It’s beginning to look a lot like Christmas
Everywhere you go
Take a look at the five and ten, it’s glistening once again
With candy canes and silver lanes aglow…

It’s beginning to look a lot like Christmas
Soon the bells will start
And the thing that will make them ring is the carol that you sing
Right within your heart


It’s certainly been sounding a lot like Christmas since the kids put away their Halloween costumes and candy, that’s for sure. The jingles of Christmas ads on TV and the Christmas songs playing in practically every mall and store have already been going full-tilt when it’s not even Thanksgiving! But why complain? Getting in the Christmas spirit — and staying there longer — isn’t a bad place to be after all, right? The songs and sights and smells of the holiday trigger strong (and hopefully warm) memories of Christmases past. For shop owners and retailers, Adam Parsons says that eliciting good feelings with Christmas music is about shoppers spending good money:

That is the key. Christmas music is played in shops for one reason – to make us feel in the mood to celebrate with families and friends. And in the world of retail, you celebrate by spending money.


What’s good for the shop owner, however, may not be good for the shopper:

“Music goes right to our emotions immediately and it bypasses rationality,” says the clinical psychologist Linda Blair.

“Christmas music is likely to irritate people if it’s played too loudly and too early.

“It might make us feel that we’re trapped – it’s a reminder that we have to buy presents, cater for people, organise celebrations. Some people will react to that by making impulse purchases, which the retailer likes. Others might just walk out of the shop. It’s a risk.”


And, Ian Sandwell suggests, what’s good for the shopper may not be so good for the people working in the stores who have to try and tune out the same repetitive music for weeks on end:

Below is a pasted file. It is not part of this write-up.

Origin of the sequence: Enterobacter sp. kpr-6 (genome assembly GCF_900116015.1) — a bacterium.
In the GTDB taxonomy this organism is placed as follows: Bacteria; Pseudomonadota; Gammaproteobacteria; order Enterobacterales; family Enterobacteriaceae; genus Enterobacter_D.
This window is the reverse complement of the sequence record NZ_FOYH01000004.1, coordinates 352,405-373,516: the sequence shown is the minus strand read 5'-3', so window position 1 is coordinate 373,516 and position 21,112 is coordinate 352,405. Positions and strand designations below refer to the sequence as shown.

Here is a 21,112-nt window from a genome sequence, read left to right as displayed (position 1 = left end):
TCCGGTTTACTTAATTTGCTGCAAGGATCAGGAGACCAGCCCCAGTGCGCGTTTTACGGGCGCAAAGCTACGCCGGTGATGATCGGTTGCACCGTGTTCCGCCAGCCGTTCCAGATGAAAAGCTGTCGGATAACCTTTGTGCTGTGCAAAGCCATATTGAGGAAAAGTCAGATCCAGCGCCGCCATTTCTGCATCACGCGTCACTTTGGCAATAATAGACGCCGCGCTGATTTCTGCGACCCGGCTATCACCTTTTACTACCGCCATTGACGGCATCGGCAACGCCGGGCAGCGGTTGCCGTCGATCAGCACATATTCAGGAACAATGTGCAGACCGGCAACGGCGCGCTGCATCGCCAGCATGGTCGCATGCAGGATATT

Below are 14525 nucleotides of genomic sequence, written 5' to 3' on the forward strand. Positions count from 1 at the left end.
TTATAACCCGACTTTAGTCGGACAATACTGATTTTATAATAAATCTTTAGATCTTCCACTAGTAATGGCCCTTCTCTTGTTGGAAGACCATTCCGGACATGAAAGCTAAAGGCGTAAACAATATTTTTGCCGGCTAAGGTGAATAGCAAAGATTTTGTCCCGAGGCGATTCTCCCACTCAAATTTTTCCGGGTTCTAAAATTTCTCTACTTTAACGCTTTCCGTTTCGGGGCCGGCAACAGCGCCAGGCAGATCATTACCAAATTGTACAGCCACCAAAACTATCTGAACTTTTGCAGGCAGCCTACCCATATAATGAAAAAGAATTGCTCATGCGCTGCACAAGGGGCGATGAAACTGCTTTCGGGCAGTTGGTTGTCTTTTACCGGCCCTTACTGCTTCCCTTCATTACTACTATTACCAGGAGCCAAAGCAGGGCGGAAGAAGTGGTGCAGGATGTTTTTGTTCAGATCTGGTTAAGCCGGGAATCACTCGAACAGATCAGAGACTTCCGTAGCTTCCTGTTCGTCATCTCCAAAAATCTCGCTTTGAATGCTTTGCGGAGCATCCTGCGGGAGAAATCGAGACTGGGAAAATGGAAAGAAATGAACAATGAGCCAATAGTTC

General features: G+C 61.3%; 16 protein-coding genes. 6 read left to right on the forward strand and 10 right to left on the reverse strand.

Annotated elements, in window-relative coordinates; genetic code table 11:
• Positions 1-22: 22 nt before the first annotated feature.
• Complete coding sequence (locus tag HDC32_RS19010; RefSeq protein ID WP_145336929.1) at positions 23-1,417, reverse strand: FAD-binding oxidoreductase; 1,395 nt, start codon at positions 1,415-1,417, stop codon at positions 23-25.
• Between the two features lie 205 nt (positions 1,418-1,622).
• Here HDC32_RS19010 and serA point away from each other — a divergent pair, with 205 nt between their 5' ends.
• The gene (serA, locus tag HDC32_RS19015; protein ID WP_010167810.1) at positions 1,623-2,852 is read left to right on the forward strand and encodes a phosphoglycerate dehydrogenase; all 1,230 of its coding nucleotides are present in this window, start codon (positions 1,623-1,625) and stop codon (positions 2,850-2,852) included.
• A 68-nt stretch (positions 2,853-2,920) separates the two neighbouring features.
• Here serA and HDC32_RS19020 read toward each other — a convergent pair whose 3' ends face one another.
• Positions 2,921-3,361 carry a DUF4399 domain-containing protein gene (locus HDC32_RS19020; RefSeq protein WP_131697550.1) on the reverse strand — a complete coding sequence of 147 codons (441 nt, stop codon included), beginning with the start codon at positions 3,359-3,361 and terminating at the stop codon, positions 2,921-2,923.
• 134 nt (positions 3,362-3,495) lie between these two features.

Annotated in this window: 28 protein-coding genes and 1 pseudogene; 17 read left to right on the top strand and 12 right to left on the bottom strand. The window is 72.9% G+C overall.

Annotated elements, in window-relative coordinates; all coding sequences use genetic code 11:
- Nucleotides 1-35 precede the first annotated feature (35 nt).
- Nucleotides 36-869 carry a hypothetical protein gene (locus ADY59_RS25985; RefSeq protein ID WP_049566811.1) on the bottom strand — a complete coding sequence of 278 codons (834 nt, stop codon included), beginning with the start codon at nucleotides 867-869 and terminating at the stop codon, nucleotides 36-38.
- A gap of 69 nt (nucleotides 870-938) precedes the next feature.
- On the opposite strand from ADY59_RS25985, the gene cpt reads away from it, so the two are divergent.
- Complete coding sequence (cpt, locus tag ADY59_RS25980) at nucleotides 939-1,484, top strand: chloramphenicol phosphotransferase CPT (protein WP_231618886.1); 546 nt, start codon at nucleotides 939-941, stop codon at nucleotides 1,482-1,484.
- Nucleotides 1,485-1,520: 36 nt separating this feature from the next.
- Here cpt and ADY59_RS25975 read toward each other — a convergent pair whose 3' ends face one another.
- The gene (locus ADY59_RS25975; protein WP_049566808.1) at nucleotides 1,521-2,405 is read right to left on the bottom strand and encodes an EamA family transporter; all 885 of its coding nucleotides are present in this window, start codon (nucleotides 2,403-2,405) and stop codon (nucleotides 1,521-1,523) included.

Of course, if we walk into a shop playing Christmas songs, we can just turn right back out again if we’re feeling irritated, so remember workers who have to listen constantly.

“We ask employers to consider the staff who have to listen to Christmas music all day, because playing the same songs repeatedly can become very irritating and distracting,” said the Union of Shop, Distributive and Allied Workers in the U.K.


Pal and friend of The PediaBlog, John Duffy, acknowledges Sandwell’s assertion “that hearing Christmas songs on repeat — like you might while shopping over the festive period — could be bad for your mental health.” He has other ideas in mind for his physical therapy clinic which he announced last week on his clinic’s Facebook page:

Since we know mental distress increases pain sensitivity, and at the clinic we are trying to REDUCE pain, I will make sure that unlike last year, we will NOT be listening to Christmas music all day. Conversely, research shows that live Grateful Dead music makes people happy and creates an urge to dance (movement is good), so that will be our new option.


So here’s wishing all of you, and Duffy too, a Merry Jerry Christmas!


(Google Images)